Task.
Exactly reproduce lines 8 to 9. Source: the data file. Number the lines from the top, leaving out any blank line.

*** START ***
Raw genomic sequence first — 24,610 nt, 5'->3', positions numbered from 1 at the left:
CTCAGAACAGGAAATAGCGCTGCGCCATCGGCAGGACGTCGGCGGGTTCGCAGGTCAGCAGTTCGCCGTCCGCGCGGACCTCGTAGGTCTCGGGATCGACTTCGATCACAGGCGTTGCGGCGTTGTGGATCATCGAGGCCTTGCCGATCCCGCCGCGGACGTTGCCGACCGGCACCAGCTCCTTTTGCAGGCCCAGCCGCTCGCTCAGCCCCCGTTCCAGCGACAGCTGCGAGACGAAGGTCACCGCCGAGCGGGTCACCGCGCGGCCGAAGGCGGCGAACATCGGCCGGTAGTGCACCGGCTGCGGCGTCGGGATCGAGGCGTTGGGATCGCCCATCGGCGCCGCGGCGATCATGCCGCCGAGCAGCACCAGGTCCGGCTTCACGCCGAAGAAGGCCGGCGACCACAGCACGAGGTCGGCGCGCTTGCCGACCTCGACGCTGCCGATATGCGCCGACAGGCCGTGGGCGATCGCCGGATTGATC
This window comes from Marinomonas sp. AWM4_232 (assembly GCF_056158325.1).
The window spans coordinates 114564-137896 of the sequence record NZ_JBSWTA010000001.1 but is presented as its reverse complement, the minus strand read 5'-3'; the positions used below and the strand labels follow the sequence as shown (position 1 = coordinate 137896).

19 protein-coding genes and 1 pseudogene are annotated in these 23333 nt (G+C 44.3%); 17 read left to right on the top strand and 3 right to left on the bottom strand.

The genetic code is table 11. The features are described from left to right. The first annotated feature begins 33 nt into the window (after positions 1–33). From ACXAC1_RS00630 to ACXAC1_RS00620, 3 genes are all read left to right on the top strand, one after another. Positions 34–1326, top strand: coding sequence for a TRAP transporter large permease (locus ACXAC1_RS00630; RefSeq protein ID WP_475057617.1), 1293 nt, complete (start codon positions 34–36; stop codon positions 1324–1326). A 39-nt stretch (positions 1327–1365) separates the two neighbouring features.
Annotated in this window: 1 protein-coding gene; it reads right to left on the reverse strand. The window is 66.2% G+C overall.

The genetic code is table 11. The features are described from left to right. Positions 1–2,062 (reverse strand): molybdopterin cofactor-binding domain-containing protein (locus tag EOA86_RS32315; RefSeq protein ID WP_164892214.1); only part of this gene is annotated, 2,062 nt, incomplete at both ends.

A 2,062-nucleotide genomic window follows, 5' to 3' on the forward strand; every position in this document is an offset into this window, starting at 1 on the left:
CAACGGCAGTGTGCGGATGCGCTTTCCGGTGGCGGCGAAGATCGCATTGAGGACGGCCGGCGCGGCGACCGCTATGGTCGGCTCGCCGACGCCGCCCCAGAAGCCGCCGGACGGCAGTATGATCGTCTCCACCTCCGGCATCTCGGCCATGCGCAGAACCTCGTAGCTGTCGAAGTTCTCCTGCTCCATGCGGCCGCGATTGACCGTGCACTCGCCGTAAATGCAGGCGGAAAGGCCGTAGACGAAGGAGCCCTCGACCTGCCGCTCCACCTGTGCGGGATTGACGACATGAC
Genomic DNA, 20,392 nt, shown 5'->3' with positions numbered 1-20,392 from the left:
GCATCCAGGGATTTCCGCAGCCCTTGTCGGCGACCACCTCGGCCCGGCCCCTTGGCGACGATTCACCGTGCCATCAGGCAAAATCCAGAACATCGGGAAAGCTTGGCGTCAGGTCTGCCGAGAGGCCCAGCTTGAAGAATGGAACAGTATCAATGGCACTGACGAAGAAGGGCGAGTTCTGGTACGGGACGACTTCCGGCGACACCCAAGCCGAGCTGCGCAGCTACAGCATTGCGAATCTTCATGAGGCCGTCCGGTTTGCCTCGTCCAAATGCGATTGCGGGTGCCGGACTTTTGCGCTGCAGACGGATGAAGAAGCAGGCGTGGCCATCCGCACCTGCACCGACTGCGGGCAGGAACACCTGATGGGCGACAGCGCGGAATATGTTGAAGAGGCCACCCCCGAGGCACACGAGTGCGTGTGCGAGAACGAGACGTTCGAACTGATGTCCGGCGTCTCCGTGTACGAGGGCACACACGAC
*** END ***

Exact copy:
The genetic code is table 11. The features are described from left to right. Positions 1–2,062 (reverse strand): molybdopterin cofactor-binding domain-containing protein (locus tag EOA86_RS32315; RefSeq protein ID WP_164892214.1); only part of this gene is annotated, 2,062 nt, incomplete at both ends.

A 2,062-nucleotide genomic window follows, 5' to 3' on the forward strand; every position in this document is an offset into this window, starting at 1 on the left: